Seeing Rachel McAdams lead a bunch of men in a police unit with guns ablaze was pretty sweet, especially considering the ridiculous weak-willed crap her former lover handed her via a sexual harassment claim. She was right about her male colleagues and supervisors being treated significantly different, regardless of the patronizing “honey” her supervisor threw her way. It’s a nice juxtaposition to where she was asked to potentially seduce Velcoro last week and there wasn’t dialogue to make it obvious. The moment when a senior officer just jumps slightly and gets shot in the head is a viscerally sudden, shocking moment that works because it feels germane to the entire affair, something the explosion does not manage to do. Speaking of the explosion, there is a drug cartel member who is shooting with what looks like unlimited ammunition who by all accounts should have been burnt to smithereens in the explosion but with the help of some truly awe-inspiring psychic powers shows up two seconds later, firing from the level right below. The protestors caught in the crossfire was an overcrowding touch that was completely unnecessary and while their fear of the loss of bus lines is perhaps interesting if irrational, everything on hand seemed staged. The arrival of the civilian bus into the melee was the simple icing on the cake, if you prefer your icing to taste like plastic and the cake to taste like cardboard. Oh, and we forgot the cherries in the cartel leader shooting into the bus dozens of times and then blowing out a civilian’s head in what was possibly the poorest hostage taking on television.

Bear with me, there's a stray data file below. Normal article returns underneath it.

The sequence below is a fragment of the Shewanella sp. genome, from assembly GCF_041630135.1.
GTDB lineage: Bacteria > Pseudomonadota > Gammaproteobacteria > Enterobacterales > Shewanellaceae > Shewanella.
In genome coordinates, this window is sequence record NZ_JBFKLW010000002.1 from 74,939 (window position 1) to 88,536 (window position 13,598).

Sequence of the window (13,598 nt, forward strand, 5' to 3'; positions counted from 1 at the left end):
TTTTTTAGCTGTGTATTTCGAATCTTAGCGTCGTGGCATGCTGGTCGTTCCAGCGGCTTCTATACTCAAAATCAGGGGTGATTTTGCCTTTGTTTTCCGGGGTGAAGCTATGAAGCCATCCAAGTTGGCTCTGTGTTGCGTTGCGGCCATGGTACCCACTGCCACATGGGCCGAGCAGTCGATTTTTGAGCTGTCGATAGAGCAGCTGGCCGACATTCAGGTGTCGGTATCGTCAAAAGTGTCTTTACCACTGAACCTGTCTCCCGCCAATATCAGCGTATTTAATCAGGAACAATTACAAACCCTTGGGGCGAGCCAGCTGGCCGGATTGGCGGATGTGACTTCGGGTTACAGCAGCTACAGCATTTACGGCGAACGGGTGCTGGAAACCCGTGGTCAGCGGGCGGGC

In hindsight, the takeout with Ray’s death rings even more hollow this week. This was the appropriate moment for him to be injured considering the stretch of believability that our three known characters are all alive. Ani and or Paul leaning over his injured, barely breathing body would have fit in neatly into the atmosphere and story, but that card was played way too early and recently for it to work yet again. Yet the three of them standing amidst the cartoonish carnage at least was imbued with an introspective, quiet carnage that forced the trio to understand the sheer theoretical gravitas of what was around them. It’s embarrassing, frankly, that once again True Detective’s strongest moments are exposing the corresponding weakness of everything else around them. Ani struggling with her ammunition running out rang true, but hollow compared to the window sniper’s unlimited ammunition. Taylor Kitsch gets his first genuine emotional reaction at his self-shame after his one night stand, but that’s invalidated by the scene in the diner and the reporters who accost him literally out of nowhere. Frank’s gangster-esque scenes are more entertaining than they really have any right to be, but the background buildup has been exceedingly poor. The water contamination of farms was a neat bit of plot that is sure to get lost in the narrative jumble this season has become. We’re halfway there, if that’s any consolation.
Great/Not So Great Moments Not Mentioned Above:
+“I think we fucked up.”
+“Ooh, the mayor of the Shitberg Landfill is gonna get me?”
+Ray’s glove box: “Take a cure.”
+Ray using the cop lights to cut through traffic was a nice touch
+Ani and her sister had a nice conversation. Any Ani scene, frankly, is at least a notch above everything else
+More meta commentary this week: “Jesus, that’s some fucking coincidence.”
+“You must have a hundred lives.”; “I don’t think I can handle another one.”
+“Trust takes time.”
+“With friends like these…:
+The scene between Ray and Chad, coupled with the latter’s “Are you going away?” was legitimately bittersweet
+“People take chances.”
+/-Frank as a gangster ass is fun, but is completely void of any emotional construct
+/-“Everybody wants to go straight to the top.”
-The tree metaphor with Frank’s erectile dysfunction is one of the most subtle moments of symbolism yet, and that’s saying something
-The schizophrenia line
-Who else was disappointed by Ani not using her knife?
-Why the freeze frame?
Title: Down Will Come
Written By: Nic Pizzolatto & Scott Lasser
Directed By: Jeremy Podeswa
Image Courtesy: Grantland